Not overruled or negatively treated on appealinfoCoverage
Missouri Court of Appeals, Eastern District, DIVISION ONEJun 16, 1998
974 S.W.2d 580 (Mo. Ct. App. 1998)

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  • exhausting probate remedies reconciles the competing interests of compensating injured parties with preserving the goals of the probate scheme

    Summary of this case from Umsted v. Umsted

No. 72708.

OPINION FILED: June 16, 1998. Motion for Rehearing and/or Transfer to Supreme Court Denied August 6, 1998. Application to Transfer Denied September 22, 1998.


Arthur G. Muegler, Jr., St. Louis, for appellant.

Lewis, Rice Fingersh, L.C., Richard A. Wunderlich, Julia J. Lilly, St. Louis, for respondent.

James Graham (Graham) instituted this action for civil conspiracy and tortious interference with a contract and reasonable expectancy on 29 November 1995 against defendants Robert Manche, Betty Manche, Goldie Manche and Charles Hinz (collectively Defendants) for impeding an alleged Graham-Loehr contract. Graham's prayer for recovery seeks compensation for actual damages in excess of $15,000, punitive damages against each defendant for five million dollars, his costs, and other relief which the court deems proper. He does not seek recovery against Louise Francisa Loehr's (Loehr) estate nor enforcement of the original terms of their agreement.

Graham appeals the trial court's judgment granting summary judgment in favor of Defendants. The trial court held that Graham should have sought recovery from the probate court rather than instituting this action for tortious interference and civil conspiracy in the form of a discovery of assets action and/or equitable relief through a constructive trust. We disagree.

The trial court's judgment reads in full:

The court has reviewed the new motions, affidavits and suggestions of the parties with respect to defendants motion for rehearing of summary judgment. The court hereby sustains said motion. The court finds plaintiff is precluded from bringing the cause of action herein due to failure to pursue a discovery of assets action and/or equitable relief through a constructive trust. Strype v. Lewis 180 S.W.2d 688 (Mo. 1944) Judgment is entered is in favor of defendants and against plaintiffs on Counts I II. Costs are assessed against plaintiffs.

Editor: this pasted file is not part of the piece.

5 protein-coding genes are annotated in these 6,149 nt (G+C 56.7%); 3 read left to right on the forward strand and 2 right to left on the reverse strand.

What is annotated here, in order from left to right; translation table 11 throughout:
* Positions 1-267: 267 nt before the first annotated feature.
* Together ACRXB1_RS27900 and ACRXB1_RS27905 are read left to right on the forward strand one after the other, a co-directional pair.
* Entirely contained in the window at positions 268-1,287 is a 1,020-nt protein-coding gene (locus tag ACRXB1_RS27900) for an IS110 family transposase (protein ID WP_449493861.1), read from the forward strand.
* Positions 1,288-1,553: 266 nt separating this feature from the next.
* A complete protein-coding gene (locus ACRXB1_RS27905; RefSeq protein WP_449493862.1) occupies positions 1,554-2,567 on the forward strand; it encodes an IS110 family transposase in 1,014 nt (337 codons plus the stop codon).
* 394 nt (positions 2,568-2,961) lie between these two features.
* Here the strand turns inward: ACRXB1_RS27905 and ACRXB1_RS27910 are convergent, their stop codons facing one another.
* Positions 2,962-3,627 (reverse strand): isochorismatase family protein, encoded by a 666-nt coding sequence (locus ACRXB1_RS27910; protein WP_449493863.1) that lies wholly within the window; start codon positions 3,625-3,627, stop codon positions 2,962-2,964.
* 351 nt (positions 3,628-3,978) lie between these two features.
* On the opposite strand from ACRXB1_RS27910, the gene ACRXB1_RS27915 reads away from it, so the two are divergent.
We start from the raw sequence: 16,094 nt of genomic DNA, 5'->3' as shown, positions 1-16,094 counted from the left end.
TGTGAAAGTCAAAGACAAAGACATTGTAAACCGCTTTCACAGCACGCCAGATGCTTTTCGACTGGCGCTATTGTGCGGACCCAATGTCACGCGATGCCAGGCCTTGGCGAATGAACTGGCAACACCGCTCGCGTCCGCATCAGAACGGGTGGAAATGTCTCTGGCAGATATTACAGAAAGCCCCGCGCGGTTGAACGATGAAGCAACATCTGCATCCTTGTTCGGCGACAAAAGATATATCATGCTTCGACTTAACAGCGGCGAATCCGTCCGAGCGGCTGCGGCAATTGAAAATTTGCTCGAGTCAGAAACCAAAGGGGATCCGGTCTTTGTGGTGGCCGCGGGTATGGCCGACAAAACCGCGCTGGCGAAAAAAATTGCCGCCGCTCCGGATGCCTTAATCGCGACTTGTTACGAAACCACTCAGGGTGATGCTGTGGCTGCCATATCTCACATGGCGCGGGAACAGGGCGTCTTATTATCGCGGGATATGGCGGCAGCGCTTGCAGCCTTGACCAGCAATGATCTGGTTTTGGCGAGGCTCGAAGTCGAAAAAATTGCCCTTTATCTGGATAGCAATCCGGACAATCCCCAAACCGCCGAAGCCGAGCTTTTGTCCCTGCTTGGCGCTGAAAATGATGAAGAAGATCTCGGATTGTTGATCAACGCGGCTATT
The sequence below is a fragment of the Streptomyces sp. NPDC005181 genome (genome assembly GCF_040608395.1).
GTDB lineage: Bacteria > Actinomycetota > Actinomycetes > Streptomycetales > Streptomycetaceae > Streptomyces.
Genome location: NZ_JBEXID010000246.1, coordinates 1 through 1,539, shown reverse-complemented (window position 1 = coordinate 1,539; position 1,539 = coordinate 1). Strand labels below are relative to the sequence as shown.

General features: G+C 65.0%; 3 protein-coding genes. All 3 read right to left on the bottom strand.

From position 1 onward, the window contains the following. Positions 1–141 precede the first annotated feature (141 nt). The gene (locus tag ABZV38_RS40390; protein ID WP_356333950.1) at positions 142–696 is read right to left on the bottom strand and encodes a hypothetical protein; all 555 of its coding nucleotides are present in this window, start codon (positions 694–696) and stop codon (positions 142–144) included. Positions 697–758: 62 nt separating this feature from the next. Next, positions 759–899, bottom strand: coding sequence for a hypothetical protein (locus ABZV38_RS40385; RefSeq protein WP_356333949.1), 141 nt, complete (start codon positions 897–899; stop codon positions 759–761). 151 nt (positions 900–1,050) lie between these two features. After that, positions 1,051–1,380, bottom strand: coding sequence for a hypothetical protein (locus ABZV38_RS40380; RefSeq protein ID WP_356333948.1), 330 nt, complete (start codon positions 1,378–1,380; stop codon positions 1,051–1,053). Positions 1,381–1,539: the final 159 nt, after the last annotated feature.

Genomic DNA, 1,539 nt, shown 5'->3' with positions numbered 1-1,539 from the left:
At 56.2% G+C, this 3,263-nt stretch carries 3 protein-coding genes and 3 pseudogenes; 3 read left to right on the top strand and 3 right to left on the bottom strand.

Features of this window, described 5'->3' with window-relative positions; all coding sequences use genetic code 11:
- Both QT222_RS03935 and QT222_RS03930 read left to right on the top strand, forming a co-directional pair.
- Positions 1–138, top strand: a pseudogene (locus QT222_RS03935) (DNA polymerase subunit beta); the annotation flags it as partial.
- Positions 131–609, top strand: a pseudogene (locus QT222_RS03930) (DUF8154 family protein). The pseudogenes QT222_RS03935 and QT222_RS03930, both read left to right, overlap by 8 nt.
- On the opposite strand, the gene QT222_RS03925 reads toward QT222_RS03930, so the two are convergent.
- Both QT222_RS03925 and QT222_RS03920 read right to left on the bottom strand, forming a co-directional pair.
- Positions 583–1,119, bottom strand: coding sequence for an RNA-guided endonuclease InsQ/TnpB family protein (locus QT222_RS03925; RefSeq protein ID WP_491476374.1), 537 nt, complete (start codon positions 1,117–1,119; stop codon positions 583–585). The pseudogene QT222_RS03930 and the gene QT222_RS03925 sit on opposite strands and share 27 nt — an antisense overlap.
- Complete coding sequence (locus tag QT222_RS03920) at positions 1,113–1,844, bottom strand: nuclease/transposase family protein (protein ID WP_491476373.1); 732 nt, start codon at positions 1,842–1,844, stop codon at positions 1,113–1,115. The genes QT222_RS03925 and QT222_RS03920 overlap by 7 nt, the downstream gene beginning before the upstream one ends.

In review of summary judgment, we review the record in the light most favorable to the party against whom the judgment was entered. ITT Commercial Finance v. Mid-American Marine, 854 S.W.2d 371, 376 (Mo. banc 1993). Summary judgment is intended to move the parties beyond the petition allegations and determine if a material fact exists for trial. Martin v. City of Washington, 848 S.W.2d 487, 491 (Mo. banc 1993). Appellate review of the grant of summary judgment is purely a question of law and, hence, uses the same criteria as imposed by the trial court in its initial determination of the propriety of the motion. ITT Commercial Finance, 854 S.W.2d at 376.

Summary judgment will be granted as a matter of law to the moving party when there is no genuine issue as to any material fact. Rule 74.04(c)(3). The moving party bears the burden of establishing a right to judgment as a matter of law; any evidence presented that demonstrates a genuine issue of material fact will defeat the moving party's prima facie showing. Landes v. State Farm Fire and Casualty Company, 907 S.W.2d 349, 353 (Mo. App. W.D. 1995). In our review, the facts are construed most favorably to the party against whom the summary judgment was entered. Lindell Trust Co. v. Lieberman, 825 S.W.2d 358, 359 (Mo. App. E.D. 1992); Gast v. Ebert, 739 S.W.2d 545, 546 (Mo. banc 1987).